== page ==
For this reason, it is critical to understand each stakeholder from its own point of view. And for this you must avoid the following conceptual mistakes:
- Using pre-defined segmentations: Instead of using your own pre-established parameters, group clients or employees into archetypes, considering the way they perceive, think, decide and act.
- Forgetting the customer journey: Seek to understand both your customer and your employee throughout their entire experience – even before they meet your organization and after they are no longer a customer or employee.
3. Focus on culture
“Culture eats strategy for breakfast”Peter Drucker
Do you remember the case of Nick Leeson? The trader bankrupted the Baring Bank in the ’90s with his fraudulent operations. After a brief period in jail, he wrote several books, and today he gives talks in which he explains the true cause that led to an event like this: “the people.”
It was the organization’s culture – a culture in which risks were not controlled even though control processes were in place – which determined the failure of an organization with years of experience.
Understanding the culture of your organization involves asking yourself the following questions:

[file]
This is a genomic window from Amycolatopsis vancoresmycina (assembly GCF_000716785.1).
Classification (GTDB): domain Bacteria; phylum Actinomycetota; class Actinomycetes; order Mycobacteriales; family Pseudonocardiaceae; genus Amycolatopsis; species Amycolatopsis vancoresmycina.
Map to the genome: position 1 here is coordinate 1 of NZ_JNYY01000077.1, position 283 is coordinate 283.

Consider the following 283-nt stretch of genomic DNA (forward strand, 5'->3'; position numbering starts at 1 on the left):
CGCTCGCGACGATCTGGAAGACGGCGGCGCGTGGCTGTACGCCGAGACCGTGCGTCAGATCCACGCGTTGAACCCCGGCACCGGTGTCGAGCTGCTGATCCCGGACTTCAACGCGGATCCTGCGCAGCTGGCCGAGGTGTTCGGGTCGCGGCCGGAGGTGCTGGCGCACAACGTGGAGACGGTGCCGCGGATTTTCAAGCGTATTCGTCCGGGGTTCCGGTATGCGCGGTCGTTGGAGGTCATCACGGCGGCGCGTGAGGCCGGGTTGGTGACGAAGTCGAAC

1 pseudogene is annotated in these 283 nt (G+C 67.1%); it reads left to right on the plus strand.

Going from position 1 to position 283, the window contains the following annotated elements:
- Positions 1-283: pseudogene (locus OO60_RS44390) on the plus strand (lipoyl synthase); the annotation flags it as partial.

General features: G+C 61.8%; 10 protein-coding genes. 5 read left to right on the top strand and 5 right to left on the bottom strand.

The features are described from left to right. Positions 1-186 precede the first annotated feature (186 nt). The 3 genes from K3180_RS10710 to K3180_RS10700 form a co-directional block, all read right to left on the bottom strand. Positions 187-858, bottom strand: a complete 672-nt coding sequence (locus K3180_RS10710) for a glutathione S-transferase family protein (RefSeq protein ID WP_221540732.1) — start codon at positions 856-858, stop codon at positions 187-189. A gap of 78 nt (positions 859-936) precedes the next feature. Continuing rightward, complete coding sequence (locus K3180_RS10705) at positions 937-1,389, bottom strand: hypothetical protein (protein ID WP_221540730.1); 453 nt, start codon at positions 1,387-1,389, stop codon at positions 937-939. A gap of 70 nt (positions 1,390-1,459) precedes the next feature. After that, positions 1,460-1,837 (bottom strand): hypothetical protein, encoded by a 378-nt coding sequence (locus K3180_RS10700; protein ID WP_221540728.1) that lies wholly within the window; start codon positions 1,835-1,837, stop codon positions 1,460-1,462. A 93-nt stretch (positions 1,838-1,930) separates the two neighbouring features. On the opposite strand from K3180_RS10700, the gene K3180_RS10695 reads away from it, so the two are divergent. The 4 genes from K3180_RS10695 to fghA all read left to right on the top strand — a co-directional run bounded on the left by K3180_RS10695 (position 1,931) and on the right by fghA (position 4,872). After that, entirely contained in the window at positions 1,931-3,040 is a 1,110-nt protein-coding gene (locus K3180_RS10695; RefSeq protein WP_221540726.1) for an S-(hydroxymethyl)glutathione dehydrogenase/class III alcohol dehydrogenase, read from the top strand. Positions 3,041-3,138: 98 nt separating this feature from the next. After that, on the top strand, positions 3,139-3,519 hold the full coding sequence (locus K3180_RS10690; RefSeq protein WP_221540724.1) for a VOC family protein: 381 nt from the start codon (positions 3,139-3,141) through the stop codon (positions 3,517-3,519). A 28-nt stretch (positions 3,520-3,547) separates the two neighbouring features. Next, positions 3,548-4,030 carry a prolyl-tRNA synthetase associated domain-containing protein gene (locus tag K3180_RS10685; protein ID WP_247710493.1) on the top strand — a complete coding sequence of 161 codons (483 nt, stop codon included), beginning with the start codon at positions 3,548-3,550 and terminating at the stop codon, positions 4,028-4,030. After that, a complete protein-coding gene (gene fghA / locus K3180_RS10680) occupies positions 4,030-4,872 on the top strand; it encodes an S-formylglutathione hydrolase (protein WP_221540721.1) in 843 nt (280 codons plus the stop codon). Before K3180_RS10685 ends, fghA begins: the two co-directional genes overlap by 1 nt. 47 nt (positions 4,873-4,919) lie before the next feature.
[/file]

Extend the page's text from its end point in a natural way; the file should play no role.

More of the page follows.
- What processes exist in your organization? What deviations occur?
- Why do people do what they do and the way they do it?
- What cultural characteristics could become obstacles to achieving strategic objectives?
- What does the organization do to change these characteristics so that they are aligned with the strategy?
4. Learn to learn as a team
A short time ago, the news of a teacher who could not solve the exam that he prepared for his students went viral.
The mistake is thinking that a teacher should have all the answers. If we expect whoever asks the questions to know all the answers to them, we will have stopped learning. We will only be informing ourselves.
I would like to share two cases of companies that I consider to be learning:
- Starbucks: The chain has a research center that seeks to understand, with the help of technology, what its customers want and find ways to help its employees respond to them better.